US taking country-by-country approach to steel, aluminum tariff negotiations

The US will be taking a pragmatic approach on a country-by-country basis to reach alternative arrangements to the Section 232 tariffs on steel and aluminum, with the ultimate vision of creating a global arrangement to address trade distortion and overcapacity, United States Trade Representative Katherine Tai said Nov. 2.

On the heels of the US and EU’s Oct. 30 agreement to replace the US Section 232 tariffs with a tariff-rate quota for EU metals imports, the US is seeing increased interest from trading partners to negotiate alternative arrangements, Tai said during a speech at the American Iron and Steel Institute and Steel Manufacturers Association General Meeting in Washington.

“If we were setting up shop in a physical place, I think the line would be out the door and around the block,” Tai said of the interest from other countries following the announcement of the EU deal.

From the perspective of the US, it is looking for trading partners that are committed to fair and healthy trade that will take effective measures at their own borders to reinforce the environment needed to tackle the global overcapacity crisis.

In the case of the deal with the EU, enforcement will be key, Tai said, adding that she is committed to working with those in the steel industry in the coming months to ensure it is implemented in a way that would not cause harm to the domestic industry.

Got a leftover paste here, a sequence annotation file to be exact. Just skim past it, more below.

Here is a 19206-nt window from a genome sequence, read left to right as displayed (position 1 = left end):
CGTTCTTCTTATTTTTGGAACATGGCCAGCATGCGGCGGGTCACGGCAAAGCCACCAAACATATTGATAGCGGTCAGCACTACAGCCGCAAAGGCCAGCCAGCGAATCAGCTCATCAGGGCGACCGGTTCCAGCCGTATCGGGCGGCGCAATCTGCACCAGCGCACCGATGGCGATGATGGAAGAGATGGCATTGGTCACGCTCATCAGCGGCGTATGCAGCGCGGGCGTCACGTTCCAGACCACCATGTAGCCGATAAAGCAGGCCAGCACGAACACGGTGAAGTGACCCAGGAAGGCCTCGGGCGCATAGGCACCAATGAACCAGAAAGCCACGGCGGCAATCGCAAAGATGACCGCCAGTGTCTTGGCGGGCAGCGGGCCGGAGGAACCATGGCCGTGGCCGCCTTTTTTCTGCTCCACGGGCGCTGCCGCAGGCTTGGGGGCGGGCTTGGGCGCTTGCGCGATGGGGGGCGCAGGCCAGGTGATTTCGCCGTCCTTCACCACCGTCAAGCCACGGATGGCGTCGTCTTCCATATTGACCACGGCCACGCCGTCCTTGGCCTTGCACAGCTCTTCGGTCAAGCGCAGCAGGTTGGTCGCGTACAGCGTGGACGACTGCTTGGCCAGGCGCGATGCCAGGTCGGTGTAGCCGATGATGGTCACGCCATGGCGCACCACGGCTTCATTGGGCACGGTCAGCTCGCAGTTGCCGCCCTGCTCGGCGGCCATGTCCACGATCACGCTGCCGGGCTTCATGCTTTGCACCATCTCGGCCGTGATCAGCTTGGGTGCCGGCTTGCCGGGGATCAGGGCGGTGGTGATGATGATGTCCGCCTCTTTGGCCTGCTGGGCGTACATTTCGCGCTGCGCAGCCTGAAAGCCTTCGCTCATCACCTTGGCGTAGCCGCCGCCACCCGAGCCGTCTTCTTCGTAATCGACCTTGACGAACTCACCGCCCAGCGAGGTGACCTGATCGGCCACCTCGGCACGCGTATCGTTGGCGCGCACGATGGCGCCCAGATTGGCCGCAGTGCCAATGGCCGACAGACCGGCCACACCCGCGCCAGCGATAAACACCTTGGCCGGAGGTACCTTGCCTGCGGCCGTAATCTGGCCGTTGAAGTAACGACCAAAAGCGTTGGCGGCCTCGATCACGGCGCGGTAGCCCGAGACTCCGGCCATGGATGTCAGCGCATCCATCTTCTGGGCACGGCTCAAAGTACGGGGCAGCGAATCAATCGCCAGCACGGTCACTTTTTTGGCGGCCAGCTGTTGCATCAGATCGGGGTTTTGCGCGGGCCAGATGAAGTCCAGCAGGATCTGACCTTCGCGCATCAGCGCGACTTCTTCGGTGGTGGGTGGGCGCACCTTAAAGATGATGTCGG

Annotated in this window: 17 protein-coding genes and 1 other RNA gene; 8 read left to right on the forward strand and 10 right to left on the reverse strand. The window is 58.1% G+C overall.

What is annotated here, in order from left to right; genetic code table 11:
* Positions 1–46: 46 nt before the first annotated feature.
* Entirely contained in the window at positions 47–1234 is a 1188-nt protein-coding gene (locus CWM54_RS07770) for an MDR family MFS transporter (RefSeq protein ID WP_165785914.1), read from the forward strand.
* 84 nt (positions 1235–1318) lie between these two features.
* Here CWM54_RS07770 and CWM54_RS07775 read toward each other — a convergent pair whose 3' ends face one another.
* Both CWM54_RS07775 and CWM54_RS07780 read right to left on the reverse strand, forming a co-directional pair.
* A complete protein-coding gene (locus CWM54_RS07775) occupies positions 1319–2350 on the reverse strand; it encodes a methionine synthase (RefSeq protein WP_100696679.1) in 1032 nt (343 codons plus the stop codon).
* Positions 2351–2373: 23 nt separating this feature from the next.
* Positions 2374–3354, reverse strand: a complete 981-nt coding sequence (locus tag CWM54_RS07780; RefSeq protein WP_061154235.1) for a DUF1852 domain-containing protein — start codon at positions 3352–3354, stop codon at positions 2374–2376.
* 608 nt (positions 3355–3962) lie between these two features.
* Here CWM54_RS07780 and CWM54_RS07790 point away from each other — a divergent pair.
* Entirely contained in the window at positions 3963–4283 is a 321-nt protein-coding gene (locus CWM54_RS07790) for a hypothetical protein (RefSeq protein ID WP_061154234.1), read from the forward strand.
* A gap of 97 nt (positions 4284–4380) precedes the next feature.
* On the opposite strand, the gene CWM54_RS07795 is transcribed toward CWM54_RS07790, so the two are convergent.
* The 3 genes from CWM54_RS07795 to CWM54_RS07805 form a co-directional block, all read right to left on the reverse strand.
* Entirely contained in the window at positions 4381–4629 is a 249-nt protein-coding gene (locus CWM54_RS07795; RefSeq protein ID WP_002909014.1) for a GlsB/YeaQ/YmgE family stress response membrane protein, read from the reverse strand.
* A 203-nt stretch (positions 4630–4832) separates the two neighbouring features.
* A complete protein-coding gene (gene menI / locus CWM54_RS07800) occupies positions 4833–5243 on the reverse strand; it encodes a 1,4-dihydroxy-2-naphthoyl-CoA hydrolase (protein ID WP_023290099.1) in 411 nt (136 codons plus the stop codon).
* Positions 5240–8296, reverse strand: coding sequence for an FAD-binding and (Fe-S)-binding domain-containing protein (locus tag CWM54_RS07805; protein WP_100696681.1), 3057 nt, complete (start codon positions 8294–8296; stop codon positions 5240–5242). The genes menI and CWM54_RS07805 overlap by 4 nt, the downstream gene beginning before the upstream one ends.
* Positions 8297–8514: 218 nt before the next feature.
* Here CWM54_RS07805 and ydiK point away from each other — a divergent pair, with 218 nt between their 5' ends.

In terms of the discussions still to come, the focus will be on the “twin challenges” of overcapacity and carbon intensity, Tai said.

“How can we convert the existing measures – which have been effective for American steel and aluminum industries and our workers – how can we convert this current set of measures into measures where we can promote partnership with like-minded trading partners who are aiming for the same thing, which is fair trade in steel and aluminum and clean trade in steel and aluminum?” she said. “…We need to bring as many other partners into an arrangement that does further our interests for healthy competition, fair trade, clean trade for the sake of all of our futures and for the planet.”

One of the biggest challenges in the past was not that the US and other governments didn’t know about the overcapacity problem. They have struggled with how to address the issue.

“What I’m really optimistic about is that we have the conditions right now and we have the will to take the measures that we have in place now and convert them to being more effective by creating room for us to collaborate with those economies that share our values, that are similarly affected by the global overcapacity problem and also bringing them along and locking arms and taking effective measures at our border,” Tai said.

— Justine Coyne